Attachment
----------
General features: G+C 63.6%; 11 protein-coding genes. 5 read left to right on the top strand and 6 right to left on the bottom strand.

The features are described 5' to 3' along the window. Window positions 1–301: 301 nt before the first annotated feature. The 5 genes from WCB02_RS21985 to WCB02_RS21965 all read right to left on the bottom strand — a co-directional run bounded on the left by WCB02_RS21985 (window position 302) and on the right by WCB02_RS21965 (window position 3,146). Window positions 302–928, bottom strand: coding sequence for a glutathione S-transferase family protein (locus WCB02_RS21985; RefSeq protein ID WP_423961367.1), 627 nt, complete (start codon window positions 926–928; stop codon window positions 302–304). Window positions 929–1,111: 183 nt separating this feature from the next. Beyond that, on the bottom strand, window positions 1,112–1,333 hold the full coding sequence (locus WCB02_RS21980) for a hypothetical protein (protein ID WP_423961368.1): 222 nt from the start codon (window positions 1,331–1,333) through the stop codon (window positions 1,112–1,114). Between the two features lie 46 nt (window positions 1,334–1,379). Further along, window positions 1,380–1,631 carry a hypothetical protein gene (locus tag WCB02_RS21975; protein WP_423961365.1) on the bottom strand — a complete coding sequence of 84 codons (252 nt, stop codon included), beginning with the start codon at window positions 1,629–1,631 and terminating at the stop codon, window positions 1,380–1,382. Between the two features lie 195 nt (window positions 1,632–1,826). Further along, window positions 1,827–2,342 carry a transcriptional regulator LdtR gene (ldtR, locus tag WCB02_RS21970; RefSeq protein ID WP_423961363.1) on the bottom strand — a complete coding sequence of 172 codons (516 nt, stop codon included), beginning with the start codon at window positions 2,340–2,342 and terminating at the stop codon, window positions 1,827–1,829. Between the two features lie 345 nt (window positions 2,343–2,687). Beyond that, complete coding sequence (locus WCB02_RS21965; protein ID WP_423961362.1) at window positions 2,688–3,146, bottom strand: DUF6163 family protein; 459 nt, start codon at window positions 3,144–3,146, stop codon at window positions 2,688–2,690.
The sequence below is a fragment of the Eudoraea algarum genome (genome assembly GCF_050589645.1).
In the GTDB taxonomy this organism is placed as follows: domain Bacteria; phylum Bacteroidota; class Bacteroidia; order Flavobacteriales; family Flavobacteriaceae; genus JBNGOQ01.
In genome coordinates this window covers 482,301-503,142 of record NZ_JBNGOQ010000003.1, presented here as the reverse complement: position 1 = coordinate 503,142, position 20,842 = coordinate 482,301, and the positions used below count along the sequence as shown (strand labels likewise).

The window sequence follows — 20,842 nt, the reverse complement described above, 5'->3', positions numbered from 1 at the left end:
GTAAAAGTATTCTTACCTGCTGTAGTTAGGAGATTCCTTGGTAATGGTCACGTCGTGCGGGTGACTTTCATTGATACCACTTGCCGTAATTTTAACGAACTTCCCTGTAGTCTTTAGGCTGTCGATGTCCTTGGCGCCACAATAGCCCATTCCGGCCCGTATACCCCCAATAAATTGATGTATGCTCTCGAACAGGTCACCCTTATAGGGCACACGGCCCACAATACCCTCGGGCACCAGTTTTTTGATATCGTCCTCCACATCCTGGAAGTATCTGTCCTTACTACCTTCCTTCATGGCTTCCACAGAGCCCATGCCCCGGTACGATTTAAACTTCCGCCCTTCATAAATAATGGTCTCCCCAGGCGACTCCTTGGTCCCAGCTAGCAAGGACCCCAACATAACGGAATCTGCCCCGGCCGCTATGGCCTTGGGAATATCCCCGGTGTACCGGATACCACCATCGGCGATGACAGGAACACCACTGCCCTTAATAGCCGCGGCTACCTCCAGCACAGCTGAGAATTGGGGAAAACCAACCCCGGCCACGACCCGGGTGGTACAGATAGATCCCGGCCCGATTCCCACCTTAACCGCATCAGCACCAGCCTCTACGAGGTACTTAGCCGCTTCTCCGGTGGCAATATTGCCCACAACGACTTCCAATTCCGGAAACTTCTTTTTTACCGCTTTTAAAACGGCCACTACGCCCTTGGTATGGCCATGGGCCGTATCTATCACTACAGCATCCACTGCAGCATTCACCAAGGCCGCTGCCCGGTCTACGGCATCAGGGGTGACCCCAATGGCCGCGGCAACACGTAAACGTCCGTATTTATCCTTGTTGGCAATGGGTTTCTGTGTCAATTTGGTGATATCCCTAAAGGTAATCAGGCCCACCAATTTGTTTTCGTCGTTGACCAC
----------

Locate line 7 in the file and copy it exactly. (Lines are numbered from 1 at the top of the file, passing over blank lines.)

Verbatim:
GTAAAAGTATTCTTACCTGCTGTAGTTAGGAGATTCCTTGGTAATGGTCACGTCGTGCGGGTGACTTTCATTGATACCACTTGCCGTAATTTTAACGAACTTCCCTGTAGTCTTTAGGCTGTCGATGTCCTTGGCGCCACAATAGCCCATTCCGGCCCGTATACCCCCAATAAATTGATGTATGCTCTCGAACAGGTCACCCTTATAGGGCACACGGCCCACAATACCCTCGGGCACCAGTTTTTTGATATCGTCCTCCACATCCTGGAAGTATCTGTCCTTACTACCTTCCTTCATGGCTTCCACAGAGCCCATGCCCCGGTACGATTTAAACTTCCGCCCTTCATAAATAATGGTCTCCCCAGGCGACTCCTTGGTCCCAGCTAGCAAGGACCCCAACATAACGGAATCTGCCCCGGCCGCTATGGCCTTGGGAATATCCCCGGTGTACCGGATACCACCATCGGCGATGACAGGAACACCACTGCCCTTAATAGCCGCGGCTACCTCCAGCACAGCTGAGAATTGGGGAAAACCAACCCCGGCCACGACCCGGGTGGTACAGATAGATCCCGGCCCGATTCCCACCTTAACCGCATCAGCACCAGCCTCTACGAGGTACTTAGCCGCTTCTCCGGTGGCAATATTGCCCACAACGACTTCCAATTCCGGAAACTTCTTTTTTACCGCTTTTAAAACGGCCACTACGCCCTTGGTATGGCCATGGGCCGTATCTATCACTACAGCATCCACTGCAGCATTCACCAAGGCCGCTGCCCGGTCTACGGCATCAGGGGTGACCCCAATGGCCGCGGCAACACGTAAACGTCCGTATTTATCCTTGTTGGCAATGGGTTTCTGTGTCAATTTGGTGATATCCCTAAAGGTAATCAGGCCCACCAATTTGTTTTCGTCGTTGACCAC